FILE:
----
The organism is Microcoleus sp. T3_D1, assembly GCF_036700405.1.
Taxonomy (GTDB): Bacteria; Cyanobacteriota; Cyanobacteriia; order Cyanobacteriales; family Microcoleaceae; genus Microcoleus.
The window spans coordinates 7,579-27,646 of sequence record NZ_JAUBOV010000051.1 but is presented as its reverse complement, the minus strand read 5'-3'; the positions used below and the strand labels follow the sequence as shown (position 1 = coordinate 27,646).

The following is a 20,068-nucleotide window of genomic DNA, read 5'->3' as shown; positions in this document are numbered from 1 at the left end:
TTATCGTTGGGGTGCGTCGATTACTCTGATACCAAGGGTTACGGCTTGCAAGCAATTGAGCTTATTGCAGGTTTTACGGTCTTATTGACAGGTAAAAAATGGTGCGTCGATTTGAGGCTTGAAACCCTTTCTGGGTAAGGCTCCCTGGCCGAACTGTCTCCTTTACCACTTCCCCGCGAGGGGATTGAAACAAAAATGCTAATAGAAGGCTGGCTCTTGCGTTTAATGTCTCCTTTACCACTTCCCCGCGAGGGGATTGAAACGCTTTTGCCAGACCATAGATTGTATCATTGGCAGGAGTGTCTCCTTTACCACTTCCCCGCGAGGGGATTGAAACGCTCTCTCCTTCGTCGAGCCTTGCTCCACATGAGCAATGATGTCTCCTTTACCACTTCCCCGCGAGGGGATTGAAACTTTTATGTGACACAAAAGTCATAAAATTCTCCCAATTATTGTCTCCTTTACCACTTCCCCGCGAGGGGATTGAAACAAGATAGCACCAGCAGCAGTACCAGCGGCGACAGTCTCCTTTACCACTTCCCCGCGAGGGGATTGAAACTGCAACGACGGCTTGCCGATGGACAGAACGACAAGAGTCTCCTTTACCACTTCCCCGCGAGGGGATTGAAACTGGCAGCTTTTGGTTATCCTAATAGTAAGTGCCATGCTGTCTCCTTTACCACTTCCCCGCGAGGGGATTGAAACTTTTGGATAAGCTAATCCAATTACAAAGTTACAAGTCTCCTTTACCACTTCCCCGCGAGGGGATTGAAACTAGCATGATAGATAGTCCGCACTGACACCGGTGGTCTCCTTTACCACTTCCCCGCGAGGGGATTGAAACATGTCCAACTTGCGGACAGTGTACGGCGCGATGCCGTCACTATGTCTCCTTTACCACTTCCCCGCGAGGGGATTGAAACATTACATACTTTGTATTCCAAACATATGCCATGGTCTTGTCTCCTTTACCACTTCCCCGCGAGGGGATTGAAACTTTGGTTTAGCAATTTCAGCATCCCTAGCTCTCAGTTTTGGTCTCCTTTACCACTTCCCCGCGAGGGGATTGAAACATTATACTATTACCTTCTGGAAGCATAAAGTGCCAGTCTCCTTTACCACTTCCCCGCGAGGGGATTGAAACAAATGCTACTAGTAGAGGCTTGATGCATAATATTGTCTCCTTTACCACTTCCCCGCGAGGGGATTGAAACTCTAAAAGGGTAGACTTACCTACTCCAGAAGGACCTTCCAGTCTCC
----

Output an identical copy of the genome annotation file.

The organism is Microcoleus sp. T3_D1, assembly GCF_036700405.1.
Taxonomy (GTDB): Bacteria; Cyanobacteriota; Cyanobacteriia; order Cyanobacteriales; family Microcoleaceae; genus Microcoleus.
The window spans coordinates 7,579-27,646 of sequence record NZ_JAUBOV010000051.1 but is presented as its reverse complement, the minus strand read 5'-3'; the positions used below and the strand labels follow the sequence as shown (position 1 = coordinate 27,646).

The following is a 20,068-nucleotide window of genomic DNA, read 5'->3' as shown; positions in this document are numbered from 1 at the left end:
TTATCGTTGGGGTGCGTCGATTACTCTGATACCAAGGGTTACGGCTTGCAAGCAATTGAGCTTATTGCAGGTTTTACGGTCTTATTGACAGGTAAAAAATGGTGCGTCGATTTGAGGCTTGAAACCCTTTCTGGGTAAGGCTCCCTGGCCGAACTGTCTCCTTTACCACTTCCCCGCGAGGGGATTGAAACAAAAATGCTAATAGAAGGCTGGCTCTTGCGTTTAATGTCTCCTTTACCACTTCCCCGCGAGGGGATTGAAACGCTTTTGCCAGACCATAGATTGTATCATTGGCAGGAGTGTCTCCTTTACCACTTCCCCGCGAGGGGATTGAAACGCTCTCTCCTTCGTCGAGCCTTGCTCCACATGAGCAATGATGTCTCCTTTACCACTTCCCCGCGAGGGGATTGAAACTTTTATGTGACACAAAAGTCATAAAATTCTCCCAATTATTGTCTCCTTTACCACTTCCCCGCGAGGGGATTGAAACAAGATAGCACCAGCAGCAGTACCAGCGGCGACAGTCTCCTTTACCACTTCCCCGCGAGGGGATTGAAACTGCAACGACGGCTTGCCGATGGACAGAACGACAAGAGTCTCCTTTACCACTTCCCCGCGAGGGGATTGAAACTGGCAGCTTTTGGTTATCCTAATAGTAAGTGCCATGCTGTCTCCTTTACCACTTCCCCGCGAGGGGATTGAAACTTTTGGATAAGCTAATCCAATTACAAAGTTACAAGTCTCCTTTACCACTTCCCCGCGAGGGGATTGAAACTAGCATGATAGATAGTCCGCACTGACACCGGTGGTCTCCTTTACCACTTCCCCGCGAGGGGATTGAAACATGTCCAACTTGCGGACAGTGTACGGCGCGATGCCGTCACTATGTCTCCTTTACCACTTCCCCGCGAGGGGATTGAAACATTACATACTTTGTATTCCAAACATATGCCATGGTCTTGTCTCCTTTACCACTTCCCCGCGAGGGGATTGAAACTTTGGTTTAGCAATTTCAGCATCCCTAGCTCTCAGTTTTGGTCTCCTTTACCACTTCCCCGCGAGGGGATTGAAACATTATACTATTACCTTCTGGAAGCATAAAGTGCCAGTCTCCTTTACCACTTCCCCGCGAGGGGATTGAAACAAATGCTACTAGTAGAGGCTTGATGCATAATATTGTCTCCTTTACCACTTCCCCGCGAGGGGATTGAAACTCTAAAAGGGTAGACTTACCTACTCCAGAAGGACCTTCCAGTCTCC